IMG_0048A one-lane bridge that I have to cross.

A Drive to Kilmarnock

This past weekend we drove to a town called Kilmarnock which sits in a region of Virginia called the Northern Neck, on the Chesapeake Bay. It is something that I’ve wanted to do for three years but have been prevented from doing for one reason or another.

The drive over was beautiful and very typical of Virginia. By that I mean rolling hills, trees, farms, small towns and lots and lots of old churches with their attendant graveyards. Why is it that our modern churches never have graveyards? I understand that property is at a premium for most churches and perhaps a graveyard would be “wasted” when it could be a parking lot, but I think we would do well to re-establish the practice of Christian burial in a church graveyard.

Most of these old, rural towns have a United Methodist parish, a Baptist church or two, and sometimes an Episcopal parish. It is truly heartbreaking to see these gorgeous old buildings most of which are in the hands of heretics. Just imagine working and praying to build a parish, teach, preach and serve. You go down to your grave when your alloted span is done only to have the entire thing fall into the hands of the enemy within a century or so.

The churches that we saw were mainly built of brick. I imagined what life would be like if they were inhabited by preachers with evangelical fervor and sound doctrine. What would it be like to have our rural areas dotted with churches that were sacramental and reformed? Instead we have these sad monuments to a bygone age inhabited by the opponents of the truth.

Kilmarnock itself is not much to shout about, but if you drive down the roads that lead to the Bay, you find mansions of breathtaking size, all of them new. Apparently there is a lot of old money in Kilmarnock, or else folks in D.C. and Richmond who weekend down there. These homes are unbelievable, sitting right on the Bay with no neighbors to speak of. Trust me, these folks aren’t working in town. It never ceases to amaze me how no matter where you go in this country there are loads of rich people (or massively indebted people).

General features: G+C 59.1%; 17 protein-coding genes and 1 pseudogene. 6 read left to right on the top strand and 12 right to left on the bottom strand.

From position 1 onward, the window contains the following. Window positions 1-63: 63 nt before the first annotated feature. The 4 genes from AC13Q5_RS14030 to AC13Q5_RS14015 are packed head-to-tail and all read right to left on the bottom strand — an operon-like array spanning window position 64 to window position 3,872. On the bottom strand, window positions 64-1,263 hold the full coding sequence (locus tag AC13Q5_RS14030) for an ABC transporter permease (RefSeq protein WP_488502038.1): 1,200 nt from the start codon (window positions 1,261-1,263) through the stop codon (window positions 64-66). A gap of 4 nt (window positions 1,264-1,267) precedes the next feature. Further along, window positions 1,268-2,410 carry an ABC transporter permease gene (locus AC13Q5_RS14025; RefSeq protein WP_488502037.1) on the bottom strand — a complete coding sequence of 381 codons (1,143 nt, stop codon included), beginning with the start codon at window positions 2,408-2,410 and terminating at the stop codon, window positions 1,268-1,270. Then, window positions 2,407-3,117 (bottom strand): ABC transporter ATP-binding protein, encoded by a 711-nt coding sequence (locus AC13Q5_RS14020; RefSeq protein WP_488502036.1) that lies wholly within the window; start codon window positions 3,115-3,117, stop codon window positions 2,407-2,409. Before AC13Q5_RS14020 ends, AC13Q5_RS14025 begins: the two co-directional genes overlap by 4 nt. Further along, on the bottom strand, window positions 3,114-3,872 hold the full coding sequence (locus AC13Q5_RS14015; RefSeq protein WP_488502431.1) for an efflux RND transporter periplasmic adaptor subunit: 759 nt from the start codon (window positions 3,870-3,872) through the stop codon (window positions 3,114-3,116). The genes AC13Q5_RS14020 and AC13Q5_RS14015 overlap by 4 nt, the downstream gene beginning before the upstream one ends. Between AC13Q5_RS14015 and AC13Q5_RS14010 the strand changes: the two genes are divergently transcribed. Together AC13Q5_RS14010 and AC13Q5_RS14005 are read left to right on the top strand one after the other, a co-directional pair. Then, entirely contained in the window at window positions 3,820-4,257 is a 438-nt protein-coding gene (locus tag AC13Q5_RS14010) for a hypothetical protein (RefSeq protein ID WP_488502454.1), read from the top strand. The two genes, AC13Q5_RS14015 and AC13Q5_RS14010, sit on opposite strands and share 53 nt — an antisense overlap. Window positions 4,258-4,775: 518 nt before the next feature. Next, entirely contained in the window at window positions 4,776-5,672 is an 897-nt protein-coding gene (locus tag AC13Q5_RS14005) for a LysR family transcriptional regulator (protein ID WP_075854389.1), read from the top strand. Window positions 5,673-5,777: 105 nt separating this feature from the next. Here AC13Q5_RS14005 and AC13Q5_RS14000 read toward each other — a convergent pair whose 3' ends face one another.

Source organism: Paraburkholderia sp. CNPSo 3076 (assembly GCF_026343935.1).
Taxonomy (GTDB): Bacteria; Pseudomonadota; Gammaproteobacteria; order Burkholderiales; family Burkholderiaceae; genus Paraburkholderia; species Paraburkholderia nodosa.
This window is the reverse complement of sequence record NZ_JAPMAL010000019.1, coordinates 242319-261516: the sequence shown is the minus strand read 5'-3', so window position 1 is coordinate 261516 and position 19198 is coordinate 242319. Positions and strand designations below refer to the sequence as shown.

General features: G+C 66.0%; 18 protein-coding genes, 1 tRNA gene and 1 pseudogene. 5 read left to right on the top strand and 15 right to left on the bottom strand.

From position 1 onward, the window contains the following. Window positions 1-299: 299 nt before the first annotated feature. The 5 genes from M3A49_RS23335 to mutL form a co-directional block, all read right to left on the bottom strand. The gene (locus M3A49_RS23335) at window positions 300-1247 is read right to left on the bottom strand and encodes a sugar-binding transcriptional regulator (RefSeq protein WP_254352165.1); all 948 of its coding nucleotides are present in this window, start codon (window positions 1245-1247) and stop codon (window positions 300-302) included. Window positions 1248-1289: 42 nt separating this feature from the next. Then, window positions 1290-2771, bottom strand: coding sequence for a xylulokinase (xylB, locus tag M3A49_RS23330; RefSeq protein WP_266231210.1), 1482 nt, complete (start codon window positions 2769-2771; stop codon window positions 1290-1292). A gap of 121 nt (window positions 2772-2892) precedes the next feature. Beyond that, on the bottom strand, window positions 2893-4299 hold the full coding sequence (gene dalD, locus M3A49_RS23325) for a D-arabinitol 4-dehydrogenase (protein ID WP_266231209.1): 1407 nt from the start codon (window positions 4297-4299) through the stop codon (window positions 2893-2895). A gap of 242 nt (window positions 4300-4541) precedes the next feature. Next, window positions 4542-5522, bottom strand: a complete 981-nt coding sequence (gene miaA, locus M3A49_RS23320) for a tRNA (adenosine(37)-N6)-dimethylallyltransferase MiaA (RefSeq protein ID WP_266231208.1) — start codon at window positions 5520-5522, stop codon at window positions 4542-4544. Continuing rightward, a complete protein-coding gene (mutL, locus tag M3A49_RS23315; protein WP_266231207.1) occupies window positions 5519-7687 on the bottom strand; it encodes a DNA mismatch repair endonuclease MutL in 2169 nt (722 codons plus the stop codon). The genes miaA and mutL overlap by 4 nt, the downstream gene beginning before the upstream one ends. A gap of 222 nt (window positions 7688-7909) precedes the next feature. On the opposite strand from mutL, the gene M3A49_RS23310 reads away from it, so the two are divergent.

We ate lunch in the parking lot of the local Episcopal parish which is gorgeous. It looked like a small version of Truro in Fairfax. I looked it up on the web and of course it is in the revisionist camp and will probably vanish within a generation.

The entire drive led me to think about the AMiA and ACNA in general with regard to church planting. For obvious reasons the AMiA has focused most of its church planting activities on cities and urban centers. I favor this and think AMiA should have a 50-state strategy of hitting key urban areas. My question is how do the rural areas get served in any new evangelization? In some sense it is much easier to plant churches in urban areas because you have so many more people to potentially draw from, whereas in a small town there are only a limited number of people.

So do entire swaths of the country stay unserved by a Medieval Protestant alternative to unbelief? Can we reach small towns as well as urban areas? How many guys would we need in the pipeline of ministerial training in order to reach these places? What kind of resources would it require? I imagine that in the old days most of these churches rose from within the ethnic communities that were pioneering these new towns, but that pattern is gone now. What is the new method of reaching the rural parts of America with a liturgical, Bible-centered church?